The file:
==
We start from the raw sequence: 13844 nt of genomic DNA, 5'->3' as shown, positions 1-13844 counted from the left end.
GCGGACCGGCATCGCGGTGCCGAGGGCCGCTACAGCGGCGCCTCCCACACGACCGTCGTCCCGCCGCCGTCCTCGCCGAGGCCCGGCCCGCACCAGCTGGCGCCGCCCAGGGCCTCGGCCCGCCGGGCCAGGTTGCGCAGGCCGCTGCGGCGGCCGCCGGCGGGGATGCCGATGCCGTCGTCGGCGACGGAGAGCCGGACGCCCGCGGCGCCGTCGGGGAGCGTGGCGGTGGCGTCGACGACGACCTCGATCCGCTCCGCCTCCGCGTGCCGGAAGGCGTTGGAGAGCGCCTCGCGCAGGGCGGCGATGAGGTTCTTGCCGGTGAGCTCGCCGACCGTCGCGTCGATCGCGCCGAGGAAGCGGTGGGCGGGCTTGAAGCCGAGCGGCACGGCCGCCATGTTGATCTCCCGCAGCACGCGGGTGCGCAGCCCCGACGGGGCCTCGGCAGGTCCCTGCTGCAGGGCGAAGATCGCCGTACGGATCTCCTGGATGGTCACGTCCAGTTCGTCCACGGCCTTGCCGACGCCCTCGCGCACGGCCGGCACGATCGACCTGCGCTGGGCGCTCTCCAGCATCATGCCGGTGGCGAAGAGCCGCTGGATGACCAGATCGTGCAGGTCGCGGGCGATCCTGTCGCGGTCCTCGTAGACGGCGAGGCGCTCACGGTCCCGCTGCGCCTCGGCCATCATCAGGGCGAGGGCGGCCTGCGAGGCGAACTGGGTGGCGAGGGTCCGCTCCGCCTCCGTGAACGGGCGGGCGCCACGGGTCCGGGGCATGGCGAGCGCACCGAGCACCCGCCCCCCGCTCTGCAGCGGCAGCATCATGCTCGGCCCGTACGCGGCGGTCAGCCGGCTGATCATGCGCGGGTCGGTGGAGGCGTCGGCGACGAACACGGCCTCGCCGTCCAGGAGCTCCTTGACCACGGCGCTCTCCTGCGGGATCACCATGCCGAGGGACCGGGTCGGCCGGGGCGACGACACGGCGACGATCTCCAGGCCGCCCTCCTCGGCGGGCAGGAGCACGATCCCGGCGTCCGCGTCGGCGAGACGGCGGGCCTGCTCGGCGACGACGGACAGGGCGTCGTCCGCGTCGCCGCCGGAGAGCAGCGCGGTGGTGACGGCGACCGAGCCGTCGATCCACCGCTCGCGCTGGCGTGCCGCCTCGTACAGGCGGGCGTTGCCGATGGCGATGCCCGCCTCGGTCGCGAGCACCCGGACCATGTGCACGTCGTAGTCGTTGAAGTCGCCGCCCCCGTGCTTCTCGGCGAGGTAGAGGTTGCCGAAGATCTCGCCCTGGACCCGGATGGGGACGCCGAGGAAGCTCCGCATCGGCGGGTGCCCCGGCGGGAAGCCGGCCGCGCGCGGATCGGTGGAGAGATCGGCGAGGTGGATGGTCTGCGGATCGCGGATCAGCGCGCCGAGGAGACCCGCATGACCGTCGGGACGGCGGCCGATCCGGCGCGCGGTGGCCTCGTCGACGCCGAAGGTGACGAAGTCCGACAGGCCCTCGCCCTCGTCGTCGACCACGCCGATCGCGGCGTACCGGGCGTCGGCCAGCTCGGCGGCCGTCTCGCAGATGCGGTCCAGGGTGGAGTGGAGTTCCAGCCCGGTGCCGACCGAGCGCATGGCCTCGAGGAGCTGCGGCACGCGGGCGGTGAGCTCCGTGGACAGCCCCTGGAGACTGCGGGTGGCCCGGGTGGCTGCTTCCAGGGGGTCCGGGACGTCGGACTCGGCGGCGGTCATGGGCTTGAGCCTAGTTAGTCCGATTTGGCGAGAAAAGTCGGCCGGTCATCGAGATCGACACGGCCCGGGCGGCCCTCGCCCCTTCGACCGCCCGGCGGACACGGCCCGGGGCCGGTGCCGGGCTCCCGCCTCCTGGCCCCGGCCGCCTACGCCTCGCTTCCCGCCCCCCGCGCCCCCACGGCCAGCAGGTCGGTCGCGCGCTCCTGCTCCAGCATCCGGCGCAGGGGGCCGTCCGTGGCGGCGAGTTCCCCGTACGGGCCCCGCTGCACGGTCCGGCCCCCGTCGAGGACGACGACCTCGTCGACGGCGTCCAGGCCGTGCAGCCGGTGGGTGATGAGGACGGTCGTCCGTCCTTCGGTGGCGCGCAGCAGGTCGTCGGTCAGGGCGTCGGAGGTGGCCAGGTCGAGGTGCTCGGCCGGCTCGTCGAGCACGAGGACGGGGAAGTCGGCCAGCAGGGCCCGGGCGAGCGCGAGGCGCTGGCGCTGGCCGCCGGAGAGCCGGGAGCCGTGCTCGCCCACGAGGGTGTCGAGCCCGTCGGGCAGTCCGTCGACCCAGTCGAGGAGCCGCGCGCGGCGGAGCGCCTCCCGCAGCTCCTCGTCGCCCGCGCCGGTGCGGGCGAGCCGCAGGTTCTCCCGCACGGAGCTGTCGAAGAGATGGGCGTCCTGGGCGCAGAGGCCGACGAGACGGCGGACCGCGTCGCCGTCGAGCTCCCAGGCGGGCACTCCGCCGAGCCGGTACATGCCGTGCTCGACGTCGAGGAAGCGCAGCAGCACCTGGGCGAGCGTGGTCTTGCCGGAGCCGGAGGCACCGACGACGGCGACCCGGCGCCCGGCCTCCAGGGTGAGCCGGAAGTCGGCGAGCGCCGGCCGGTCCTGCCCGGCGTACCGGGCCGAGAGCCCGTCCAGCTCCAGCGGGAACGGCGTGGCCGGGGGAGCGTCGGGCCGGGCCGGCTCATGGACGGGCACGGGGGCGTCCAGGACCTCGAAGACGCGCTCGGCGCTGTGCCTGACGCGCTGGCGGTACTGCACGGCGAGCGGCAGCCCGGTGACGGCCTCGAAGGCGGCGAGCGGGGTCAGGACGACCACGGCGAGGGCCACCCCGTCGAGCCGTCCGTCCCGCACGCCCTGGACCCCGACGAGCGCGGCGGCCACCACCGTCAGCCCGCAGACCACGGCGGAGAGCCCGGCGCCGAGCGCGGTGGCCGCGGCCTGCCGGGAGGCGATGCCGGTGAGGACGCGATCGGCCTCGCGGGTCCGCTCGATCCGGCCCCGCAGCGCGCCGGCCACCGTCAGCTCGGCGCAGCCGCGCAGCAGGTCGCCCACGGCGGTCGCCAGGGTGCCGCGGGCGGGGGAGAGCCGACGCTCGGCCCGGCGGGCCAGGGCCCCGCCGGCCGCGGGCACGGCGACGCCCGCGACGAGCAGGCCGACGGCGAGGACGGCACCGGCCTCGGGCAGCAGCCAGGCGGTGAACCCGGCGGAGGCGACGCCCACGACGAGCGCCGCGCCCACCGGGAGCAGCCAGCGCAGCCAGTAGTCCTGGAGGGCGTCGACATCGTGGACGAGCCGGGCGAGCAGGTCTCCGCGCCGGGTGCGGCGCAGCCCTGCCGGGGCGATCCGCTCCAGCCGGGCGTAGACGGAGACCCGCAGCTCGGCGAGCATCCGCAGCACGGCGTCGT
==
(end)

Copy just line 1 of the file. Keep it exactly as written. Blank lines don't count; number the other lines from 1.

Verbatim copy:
We start from the raw sequence: 13844 nt of genomic DNA, 5'->3' as shown, positions 1-13844 counted from the left end.